Quibi is shutting down, a flameout less than 7 months after launch
The unconventional Quibi launched in April as a $5, mobile first, short-form video service that featured big budget, megastar shows. It failed.
Joan E. SolsmanFormer Senior Reporter
Joan E. Solsman was CNET's senior media reporter, covering the intersection of entertainment and technology. She's reported from locations spanning from Disneyland to Serbian refugee camps, and she previously wrote for Dow Jones Newswires and The Wall Street Journal. She bikes to get almost everywhere and has been doored only once.
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Quibi -- a star-studded, mostly mobile streaming service that struggled to keep up with its own hype -- will shut down, the company said Tuesday, a flameout coming less than seven months after the service launched.
Quibi said subscribers will receive separate notifications about the final date they can watch the service, without specifying any timeline. Wednesday, a spokeswoman again declined to characterize how long the service will be available. Quibi had already scheduled new programming to premiere next month: The second season of prank show Punk'd, its most popular title at launch, was set to come out Nov. 16. A week before that, Quibi was supposed to debut a new show from the Russo Brothers, known for directing Marvel blockbusters including Avengers: Endgame, the highest grossing movie ever.
Though the company has enough money to keep operating for a "significant period of time," it's opting instead to make an exit "with grace," CEO Meg Whitman said in a press release. It'll shop its assets around to see if anyone wants to buy them over the coming months, and then it'll return cash to its shareholders.
"Quibi was a big idea, and there was no one who wanted to make a success of it more than we did," Whitman and founder Jeffrey Katzenberg said in a joint open letter. "Our failure was not for lack of trying; we've considered and exhausted every option available to us."
The leaders acknowledged that Quibi's doom was probably sealed by some combination of its timing in the coronavirus pandemic and a flawed premise that a service like Quibi could ever thrive as a standalone business, but they were contrite about their failure.
"All that is left now is to offer a profound apology for disappointing you and, ultimately, for letting you down," Whitman and Katzenberg wrote in the letter.
Quibi launched in the US and Canada in April as a service designed for watching on the go -- just as swaths of North America were locking down because of the COVID pandemic. Its timing was one of several misfortunes and flawed strategies that kept the service from reaching its ambitious growth goals. The company's mobile-only scheme also underestimated viewers' interest in watching on TVs. Quibi's initial design didn't allow for easy sharing on social networks, stunting virality and word of mouth. And it was hit with a lawsuit from interactive-video company Eko, which claimed Quibi's rotating-screen technology was a rip-off of its own. (Quibi rejected those allegations.)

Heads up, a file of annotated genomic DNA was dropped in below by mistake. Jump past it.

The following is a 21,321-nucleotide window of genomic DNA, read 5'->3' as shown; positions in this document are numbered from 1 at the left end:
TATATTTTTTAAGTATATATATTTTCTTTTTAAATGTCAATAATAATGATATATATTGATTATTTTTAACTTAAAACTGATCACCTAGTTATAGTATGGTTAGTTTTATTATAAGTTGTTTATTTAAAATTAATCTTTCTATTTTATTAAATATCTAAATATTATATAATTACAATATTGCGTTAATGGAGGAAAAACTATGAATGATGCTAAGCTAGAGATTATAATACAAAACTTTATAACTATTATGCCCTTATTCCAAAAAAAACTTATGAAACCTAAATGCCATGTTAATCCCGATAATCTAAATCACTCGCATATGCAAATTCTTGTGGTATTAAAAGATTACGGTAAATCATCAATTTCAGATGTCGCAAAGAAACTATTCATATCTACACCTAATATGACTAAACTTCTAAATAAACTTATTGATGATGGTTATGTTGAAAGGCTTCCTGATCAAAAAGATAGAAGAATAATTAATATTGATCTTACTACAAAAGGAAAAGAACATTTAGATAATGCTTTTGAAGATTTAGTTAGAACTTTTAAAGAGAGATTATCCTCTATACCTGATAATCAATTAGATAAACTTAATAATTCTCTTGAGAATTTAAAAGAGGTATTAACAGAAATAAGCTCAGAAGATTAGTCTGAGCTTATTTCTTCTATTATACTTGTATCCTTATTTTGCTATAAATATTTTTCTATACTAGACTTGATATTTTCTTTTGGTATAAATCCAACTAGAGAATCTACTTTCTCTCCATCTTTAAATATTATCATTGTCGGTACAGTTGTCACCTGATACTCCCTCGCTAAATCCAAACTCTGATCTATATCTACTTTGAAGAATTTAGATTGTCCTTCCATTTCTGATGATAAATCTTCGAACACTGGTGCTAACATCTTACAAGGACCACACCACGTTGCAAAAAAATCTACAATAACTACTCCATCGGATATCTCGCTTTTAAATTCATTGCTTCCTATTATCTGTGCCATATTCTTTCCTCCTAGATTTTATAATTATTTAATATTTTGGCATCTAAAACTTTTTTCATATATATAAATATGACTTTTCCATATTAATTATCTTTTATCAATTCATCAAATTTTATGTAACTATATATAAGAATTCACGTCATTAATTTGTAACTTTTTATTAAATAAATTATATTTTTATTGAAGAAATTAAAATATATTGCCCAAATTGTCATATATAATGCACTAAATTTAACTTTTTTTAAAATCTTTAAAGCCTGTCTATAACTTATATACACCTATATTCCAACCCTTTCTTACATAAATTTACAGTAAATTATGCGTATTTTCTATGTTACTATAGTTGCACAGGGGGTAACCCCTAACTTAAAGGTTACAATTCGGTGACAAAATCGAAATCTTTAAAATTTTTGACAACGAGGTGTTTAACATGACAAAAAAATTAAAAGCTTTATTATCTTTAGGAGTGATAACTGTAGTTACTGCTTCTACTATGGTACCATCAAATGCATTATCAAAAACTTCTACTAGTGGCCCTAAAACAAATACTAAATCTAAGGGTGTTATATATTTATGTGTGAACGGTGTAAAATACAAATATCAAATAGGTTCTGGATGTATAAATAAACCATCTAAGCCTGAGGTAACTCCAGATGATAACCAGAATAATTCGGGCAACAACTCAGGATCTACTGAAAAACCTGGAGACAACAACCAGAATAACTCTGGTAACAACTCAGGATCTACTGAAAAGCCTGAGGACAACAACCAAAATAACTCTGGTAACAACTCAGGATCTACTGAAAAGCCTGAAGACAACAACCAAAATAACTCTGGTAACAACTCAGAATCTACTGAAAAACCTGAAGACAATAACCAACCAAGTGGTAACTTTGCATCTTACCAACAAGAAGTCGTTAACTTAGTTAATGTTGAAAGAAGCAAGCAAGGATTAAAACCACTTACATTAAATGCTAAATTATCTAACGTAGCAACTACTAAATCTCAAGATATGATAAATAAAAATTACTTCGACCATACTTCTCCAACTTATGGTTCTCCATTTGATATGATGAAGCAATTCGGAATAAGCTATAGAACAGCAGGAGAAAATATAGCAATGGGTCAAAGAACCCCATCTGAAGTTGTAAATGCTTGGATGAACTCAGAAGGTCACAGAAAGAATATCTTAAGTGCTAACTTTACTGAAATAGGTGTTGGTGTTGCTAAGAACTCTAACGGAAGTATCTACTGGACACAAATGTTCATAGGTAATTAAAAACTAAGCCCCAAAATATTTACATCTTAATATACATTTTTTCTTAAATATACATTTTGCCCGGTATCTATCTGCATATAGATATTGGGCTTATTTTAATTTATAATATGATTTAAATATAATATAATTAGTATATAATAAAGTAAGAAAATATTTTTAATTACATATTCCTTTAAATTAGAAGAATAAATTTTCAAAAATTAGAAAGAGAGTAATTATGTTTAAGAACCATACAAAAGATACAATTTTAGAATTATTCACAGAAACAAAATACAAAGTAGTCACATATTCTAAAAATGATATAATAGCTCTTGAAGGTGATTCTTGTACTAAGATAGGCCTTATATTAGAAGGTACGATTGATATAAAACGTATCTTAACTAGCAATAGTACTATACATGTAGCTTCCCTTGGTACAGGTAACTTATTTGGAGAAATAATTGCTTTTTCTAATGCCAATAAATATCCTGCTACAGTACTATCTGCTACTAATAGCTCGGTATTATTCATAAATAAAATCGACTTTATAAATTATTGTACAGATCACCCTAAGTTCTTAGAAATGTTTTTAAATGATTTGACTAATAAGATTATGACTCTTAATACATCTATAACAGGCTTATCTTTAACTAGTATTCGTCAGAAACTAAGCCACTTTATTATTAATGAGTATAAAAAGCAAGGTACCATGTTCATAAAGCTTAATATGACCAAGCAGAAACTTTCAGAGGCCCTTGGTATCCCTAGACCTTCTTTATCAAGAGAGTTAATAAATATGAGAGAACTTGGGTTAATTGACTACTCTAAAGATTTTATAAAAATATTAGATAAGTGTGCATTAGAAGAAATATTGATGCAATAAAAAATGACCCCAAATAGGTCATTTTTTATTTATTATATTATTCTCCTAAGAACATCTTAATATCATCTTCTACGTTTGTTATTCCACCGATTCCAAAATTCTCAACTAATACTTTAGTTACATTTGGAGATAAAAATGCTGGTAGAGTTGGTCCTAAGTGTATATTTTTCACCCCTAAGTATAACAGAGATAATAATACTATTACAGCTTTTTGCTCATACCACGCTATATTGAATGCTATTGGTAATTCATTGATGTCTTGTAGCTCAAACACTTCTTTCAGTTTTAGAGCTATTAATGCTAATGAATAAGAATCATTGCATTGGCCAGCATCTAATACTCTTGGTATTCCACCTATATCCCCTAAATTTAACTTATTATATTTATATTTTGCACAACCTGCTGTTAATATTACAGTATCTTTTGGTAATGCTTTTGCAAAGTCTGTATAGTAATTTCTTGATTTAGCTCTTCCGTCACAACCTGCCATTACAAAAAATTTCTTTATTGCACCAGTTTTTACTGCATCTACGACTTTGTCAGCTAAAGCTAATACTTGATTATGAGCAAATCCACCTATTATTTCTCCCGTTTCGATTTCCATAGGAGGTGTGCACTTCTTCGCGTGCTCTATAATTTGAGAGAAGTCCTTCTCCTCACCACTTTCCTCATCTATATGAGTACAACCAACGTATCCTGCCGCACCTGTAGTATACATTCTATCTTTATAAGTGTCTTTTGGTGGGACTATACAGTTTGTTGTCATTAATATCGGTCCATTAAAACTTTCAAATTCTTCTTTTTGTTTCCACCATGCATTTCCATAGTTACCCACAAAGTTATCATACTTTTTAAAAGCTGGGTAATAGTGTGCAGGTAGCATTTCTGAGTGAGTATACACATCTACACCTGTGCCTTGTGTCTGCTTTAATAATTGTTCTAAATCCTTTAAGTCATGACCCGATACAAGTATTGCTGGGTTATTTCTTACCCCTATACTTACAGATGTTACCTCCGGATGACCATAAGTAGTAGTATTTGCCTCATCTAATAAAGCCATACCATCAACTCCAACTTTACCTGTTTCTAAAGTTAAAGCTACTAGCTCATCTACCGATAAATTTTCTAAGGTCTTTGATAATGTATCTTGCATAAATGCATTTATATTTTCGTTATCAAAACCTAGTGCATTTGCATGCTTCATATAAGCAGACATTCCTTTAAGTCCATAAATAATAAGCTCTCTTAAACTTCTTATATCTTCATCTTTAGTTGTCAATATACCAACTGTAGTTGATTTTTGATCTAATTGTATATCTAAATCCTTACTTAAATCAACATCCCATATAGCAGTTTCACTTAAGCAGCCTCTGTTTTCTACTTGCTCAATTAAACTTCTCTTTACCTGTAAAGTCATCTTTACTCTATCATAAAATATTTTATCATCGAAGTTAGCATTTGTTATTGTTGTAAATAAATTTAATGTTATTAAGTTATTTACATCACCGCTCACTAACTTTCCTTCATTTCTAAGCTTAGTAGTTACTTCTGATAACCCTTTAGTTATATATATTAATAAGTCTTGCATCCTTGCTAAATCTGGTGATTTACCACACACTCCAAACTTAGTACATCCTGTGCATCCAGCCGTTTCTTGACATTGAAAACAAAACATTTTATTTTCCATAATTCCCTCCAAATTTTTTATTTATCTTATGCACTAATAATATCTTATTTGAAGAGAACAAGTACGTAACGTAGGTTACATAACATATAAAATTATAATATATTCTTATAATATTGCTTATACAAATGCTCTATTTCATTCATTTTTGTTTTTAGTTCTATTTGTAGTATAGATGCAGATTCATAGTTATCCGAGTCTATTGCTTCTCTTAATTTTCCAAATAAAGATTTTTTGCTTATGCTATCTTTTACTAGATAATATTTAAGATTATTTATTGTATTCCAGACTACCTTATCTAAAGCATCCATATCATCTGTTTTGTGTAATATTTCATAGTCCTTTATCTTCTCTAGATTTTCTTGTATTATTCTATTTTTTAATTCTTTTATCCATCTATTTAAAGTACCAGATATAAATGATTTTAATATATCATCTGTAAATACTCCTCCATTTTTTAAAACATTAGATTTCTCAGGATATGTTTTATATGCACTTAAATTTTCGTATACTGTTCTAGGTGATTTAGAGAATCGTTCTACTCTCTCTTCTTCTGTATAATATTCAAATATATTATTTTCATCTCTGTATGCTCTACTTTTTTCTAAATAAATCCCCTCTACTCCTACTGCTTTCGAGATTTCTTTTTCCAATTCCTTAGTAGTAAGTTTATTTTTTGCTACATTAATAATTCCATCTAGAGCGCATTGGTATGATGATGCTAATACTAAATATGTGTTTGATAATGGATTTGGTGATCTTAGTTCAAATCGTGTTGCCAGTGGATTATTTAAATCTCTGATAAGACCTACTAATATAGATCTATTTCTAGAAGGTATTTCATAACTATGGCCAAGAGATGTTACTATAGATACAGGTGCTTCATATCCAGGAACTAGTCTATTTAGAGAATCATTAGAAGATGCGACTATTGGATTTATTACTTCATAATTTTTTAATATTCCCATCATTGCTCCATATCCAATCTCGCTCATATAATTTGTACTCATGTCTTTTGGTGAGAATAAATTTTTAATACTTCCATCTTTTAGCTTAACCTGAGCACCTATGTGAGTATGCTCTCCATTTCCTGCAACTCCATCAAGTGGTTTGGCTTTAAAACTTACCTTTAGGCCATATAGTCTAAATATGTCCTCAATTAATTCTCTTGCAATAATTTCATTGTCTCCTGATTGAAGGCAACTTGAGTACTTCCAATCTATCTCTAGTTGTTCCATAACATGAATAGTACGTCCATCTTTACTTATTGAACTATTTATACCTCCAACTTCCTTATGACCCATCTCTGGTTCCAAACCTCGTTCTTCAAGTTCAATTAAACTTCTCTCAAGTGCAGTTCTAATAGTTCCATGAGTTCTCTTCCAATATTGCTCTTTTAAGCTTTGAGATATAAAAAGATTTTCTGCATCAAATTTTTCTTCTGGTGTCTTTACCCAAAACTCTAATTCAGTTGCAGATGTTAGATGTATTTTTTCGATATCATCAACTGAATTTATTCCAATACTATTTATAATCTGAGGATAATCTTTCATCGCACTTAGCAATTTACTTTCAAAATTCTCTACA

The company hoped its unconventional approach -- very expensive, star-packed programming released in 10-minute-or-less episodes that you can watch only on phones or mobile devices -- would find a sweet spot in a streaming landscape crowded with Netflix, Disney Plus, Apple TV Plus, Peacock and HBO Max. And of course, Quibi faced a Goliath in YouTube, the short-video specialist that's already drawing in more than 2 billion viewers every month.
It was audacious ambition, but the company had a huge war chest, big-name leadership and an eye-popping bill of talent involved. Founded by Katzenberg, who was head of Disney's movie division in the '80s and '90s and co-founded DreamWorks Animation, Quibi raised $1.75 billion from investors including every major Hollywood studio. CEO Whitman is the former chief of eBay and Hewlett-Packard.
The fates of Quibi's shows is unclear, whether they were created by Hollywood heavyweights or not. Quibi doesn't own the programming on its service, according to reports. Under creator-friendly deals, many of its shows were made on Quibi's dime, and then Quibi licensed the programming for a two-year exclusive period. After two years elapsed, Quibi could keep streaming that programming on its service, but the creator could distribute the show elsewhere, under nearly any terms.
It's unclear if the two-year exclusive period for Quibi would still be enforceable once Quibi shuts down. However long it takes for content creators to regain the rights to distribute these shows and so-called "movies in chapters," it's likely this programming will be scattered to the wind, with some programs potentially popping up elsewhere for viewers to watch and some disappearing into the ether.